Recent ICAC Cases

Jul 2024
Financial consultant charged by ICAC in JPY400m investment fraud case pleads guilty

An ICAC corruption investigation into bank officers earlier revealed that four people had conspired with others to deceive Japanese investors into investing over JPY400 million (about HK$28.4 million) in various companies which took part in investment projects in Africa by falsely representing that those companies’ bank accounts held asset totalling over HK$37 billion, and by using false bank documents. A self-employed financial consultant today (July 8) pleaded guilty to conspiracy to defraud at the District Court.

Law Man-fai, 50, self-employed financial consultant, pleaded guilty to three counts of conspiracy to defraud, contrary to the Common Law. Another similar charge against him was left on file at the District Court. Deputy Judge Ms May Chung Ming-sun adjourned the case to July 15 for mention. Law was granted bail.

Two co-defendants, Woo Man-ho, 36; and Chan Tak-ching, 37, both former relationship managers of Standard Chartered Bank (Hong Kong) Limited (Standard Chartered Bank), earlier pleaded guilty to a total of four counts of conspiracy to defraud. They were granted bail until August 22 for sentence.

The court heard that at the material time, Law was a self-employed financial consultant, while Woo and Chan were relationship managers of Standard Chartered Bank respectively working at its business banking department and priority banking department. The bank would issue documents to confirm the balance of a client’s account held with the bank upon request, but Woo and Chan were not authorised to sign and issue those documents.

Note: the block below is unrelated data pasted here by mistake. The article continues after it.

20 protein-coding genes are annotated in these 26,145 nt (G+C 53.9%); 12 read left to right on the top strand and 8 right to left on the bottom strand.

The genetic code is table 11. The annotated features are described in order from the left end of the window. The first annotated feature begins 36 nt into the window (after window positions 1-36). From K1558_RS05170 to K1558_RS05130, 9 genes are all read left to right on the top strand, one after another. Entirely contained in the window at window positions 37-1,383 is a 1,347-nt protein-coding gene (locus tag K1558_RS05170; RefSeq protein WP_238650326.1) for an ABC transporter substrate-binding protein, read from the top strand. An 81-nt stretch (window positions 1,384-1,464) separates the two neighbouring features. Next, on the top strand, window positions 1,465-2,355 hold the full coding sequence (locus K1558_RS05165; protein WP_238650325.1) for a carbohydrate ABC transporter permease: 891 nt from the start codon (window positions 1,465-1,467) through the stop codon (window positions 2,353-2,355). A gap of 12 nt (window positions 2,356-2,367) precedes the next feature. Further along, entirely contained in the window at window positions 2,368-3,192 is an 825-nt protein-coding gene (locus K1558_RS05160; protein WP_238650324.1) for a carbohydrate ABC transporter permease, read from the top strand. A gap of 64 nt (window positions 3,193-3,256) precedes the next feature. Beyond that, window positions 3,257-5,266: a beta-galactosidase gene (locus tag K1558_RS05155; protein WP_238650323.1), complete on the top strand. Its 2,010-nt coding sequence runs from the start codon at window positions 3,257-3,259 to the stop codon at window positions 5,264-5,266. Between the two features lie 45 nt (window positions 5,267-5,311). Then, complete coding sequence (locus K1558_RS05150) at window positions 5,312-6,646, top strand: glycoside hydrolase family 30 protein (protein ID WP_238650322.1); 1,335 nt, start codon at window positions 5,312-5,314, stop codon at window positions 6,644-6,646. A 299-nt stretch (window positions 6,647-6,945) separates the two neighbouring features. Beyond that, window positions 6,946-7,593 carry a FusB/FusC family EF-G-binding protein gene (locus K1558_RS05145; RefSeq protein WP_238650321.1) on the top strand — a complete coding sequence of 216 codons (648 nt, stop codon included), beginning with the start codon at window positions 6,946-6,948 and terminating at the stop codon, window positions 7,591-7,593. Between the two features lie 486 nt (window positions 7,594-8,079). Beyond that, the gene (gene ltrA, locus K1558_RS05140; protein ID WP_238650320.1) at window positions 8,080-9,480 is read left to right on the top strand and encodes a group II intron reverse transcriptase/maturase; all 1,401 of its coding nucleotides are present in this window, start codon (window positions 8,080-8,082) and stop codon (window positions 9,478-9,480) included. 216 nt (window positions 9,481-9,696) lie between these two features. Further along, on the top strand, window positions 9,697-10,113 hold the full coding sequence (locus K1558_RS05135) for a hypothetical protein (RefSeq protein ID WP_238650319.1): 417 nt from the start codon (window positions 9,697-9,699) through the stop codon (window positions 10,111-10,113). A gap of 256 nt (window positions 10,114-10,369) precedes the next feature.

Between January 2015 and September 2016, Law, Woo and Chan had conspired with another then relationship manager of Standard Chartered Bank and four foreign nationals to defraud various Japanese investors to invest in ADF Capital Limited (ADF) and a number of companies by using false proof of fund letters and corporate refund promissory notes (CRPNs) signed by Woo and Chan, and purportedly issued by Standard Chartered Bank.

The four foreign nationals involved were two shareholders-cum-directors of ADF, respectively a Zambian man and a Korean man; a Thai man who was Chan’s client; and a Japanese woman who was the chief executive officer of a company.

Law admitted that he had conspired with Woo, Chan and three of the foreign nationals to falsely represent that Standard Chartered Bank was the guarantor of ADF which undertook to pay the relevant investors by issuing eight false CRPNs.

Four of the CRPNs involved promised returns totalling US$7.2 million (over HK$56 million). As a result of the false representations, various Japanese investors were deceived into making investments totalling at least JPY400 million (about HK$28.4 million) to ADF and various companies involved in this case. The remaining four CRPNs involved false representations to a certain company that Standard Chartered Bank was the guarantor of ADF which undertook to pay US$50 million (over HK$390 million) for the CRPNs.

Woo and Chan earlier admitted their involvements in the scam, and their issuance of false proof of fund letters which falsely represented that the Zambian man’s company had funds of US$1.5 billion (about HK$11.6 billion) available for investments in Africa, and that the Thai man had asset of 3.3 billion euros (about HK$25.5 billion) in the bank account held with Standard Chartered Bank.

The ICAC enquiries revealed that Standard Chartered Bank had never held the abovementioned asset on behalf of the Thai man, while the Zambian man’s company had never held any bank account with the bank.

Co-defendant Leung Ho-yin, 38, former relationship manager of Standard Chartered Bank, pleaded not guilty to two counts of conspiracy to defraud. Another co-defendant Catherine Kum Kit-ching, 55, manager of ADF, pleaded not guilty to one count of conspiracy to launder crime proceeds. The duo will appear again at the District Court on July 11 for mention.

Standard Chartered Bank had rendered full assistance to the ICAC during its investigation into the case.

The prosecution was today represented by prosecuting counsel Wong Hay-yiu, assisted by ICAC officer Janice Chan.

Back To Top